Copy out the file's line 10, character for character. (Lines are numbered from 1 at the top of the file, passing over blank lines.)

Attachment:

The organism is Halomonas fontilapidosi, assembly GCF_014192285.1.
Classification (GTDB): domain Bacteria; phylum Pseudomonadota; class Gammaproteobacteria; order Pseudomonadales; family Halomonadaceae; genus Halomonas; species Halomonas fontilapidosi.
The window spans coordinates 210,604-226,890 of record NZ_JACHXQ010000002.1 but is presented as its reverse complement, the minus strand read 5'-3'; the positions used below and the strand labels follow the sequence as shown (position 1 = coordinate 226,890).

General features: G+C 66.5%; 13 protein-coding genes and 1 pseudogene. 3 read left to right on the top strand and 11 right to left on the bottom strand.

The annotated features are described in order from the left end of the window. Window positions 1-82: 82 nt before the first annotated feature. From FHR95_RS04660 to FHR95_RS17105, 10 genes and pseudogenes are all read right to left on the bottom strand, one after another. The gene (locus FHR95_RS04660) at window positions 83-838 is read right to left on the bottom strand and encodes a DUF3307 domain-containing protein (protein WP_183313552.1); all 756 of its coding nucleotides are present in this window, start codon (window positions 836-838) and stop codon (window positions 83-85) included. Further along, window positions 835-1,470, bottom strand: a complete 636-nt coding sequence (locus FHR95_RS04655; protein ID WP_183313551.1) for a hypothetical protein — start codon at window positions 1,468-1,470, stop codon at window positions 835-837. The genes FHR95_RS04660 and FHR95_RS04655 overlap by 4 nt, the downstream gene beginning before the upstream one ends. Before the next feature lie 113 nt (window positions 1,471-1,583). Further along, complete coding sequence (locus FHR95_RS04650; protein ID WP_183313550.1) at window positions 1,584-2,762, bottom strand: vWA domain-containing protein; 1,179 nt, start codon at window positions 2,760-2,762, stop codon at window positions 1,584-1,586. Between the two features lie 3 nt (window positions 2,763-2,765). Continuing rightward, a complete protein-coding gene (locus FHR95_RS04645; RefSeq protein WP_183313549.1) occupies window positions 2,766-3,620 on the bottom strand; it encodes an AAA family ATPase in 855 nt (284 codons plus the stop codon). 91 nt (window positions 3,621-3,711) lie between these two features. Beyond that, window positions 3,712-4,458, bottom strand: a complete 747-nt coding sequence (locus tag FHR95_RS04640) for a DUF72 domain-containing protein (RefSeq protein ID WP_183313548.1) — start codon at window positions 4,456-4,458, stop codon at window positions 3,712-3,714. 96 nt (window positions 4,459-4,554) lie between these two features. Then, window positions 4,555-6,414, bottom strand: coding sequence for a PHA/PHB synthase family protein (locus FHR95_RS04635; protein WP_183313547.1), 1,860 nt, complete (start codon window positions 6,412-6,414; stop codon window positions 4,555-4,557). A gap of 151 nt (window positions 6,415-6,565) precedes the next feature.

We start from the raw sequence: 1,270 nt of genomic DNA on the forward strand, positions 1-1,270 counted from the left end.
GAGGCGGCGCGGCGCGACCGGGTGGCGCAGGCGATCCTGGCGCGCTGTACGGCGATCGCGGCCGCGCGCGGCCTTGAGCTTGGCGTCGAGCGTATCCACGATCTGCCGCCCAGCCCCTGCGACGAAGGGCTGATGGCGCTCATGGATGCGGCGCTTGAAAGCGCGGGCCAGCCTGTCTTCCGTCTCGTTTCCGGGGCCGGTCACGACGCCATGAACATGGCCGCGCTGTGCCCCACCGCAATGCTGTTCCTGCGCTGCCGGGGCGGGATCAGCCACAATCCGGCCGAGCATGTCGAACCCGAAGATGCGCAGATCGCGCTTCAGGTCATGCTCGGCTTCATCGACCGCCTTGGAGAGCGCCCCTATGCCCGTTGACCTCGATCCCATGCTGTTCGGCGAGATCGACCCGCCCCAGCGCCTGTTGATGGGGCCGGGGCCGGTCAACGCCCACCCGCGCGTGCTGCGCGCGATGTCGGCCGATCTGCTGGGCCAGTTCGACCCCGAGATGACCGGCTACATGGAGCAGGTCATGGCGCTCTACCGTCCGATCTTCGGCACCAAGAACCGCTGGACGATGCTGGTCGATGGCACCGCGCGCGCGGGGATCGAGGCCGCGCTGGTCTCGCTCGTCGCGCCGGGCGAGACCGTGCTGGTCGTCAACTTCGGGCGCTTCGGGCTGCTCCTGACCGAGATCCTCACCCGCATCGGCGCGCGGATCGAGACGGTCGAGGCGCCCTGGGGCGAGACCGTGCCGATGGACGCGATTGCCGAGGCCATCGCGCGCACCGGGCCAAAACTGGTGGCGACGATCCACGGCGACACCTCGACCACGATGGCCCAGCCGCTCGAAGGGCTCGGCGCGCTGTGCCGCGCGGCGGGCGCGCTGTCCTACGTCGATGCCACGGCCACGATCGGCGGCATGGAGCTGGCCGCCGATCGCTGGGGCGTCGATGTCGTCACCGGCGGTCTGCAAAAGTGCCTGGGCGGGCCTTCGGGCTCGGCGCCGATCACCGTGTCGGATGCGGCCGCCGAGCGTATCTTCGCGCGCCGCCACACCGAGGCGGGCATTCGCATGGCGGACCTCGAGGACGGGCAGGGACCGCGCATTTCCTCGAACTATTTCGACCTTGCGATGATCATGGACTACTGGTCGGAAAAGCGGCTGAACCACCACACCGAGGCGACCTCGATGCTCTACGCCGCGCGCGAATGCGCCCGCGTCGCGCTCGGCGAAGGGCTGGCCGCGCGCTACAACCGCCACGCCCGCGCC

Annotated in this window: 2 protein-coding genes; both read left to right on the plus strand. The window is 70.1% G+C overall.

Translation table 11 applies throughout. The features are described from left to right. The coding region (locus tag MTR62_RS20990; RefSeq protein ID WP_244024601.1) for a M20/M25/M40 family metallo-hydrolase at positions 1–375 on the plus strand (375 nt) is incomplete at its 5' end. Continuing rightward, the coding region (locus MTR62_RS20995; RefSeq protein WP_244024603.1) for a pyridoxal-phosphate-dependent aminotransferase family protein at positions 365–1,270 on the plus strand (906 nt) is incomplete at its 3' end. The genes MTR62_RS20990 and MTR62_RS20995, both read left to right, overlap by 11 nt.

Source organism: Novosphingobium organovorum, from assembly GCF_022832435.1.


Source organism: Novosphingobium organovorum, from assembly GCF_022832435.1.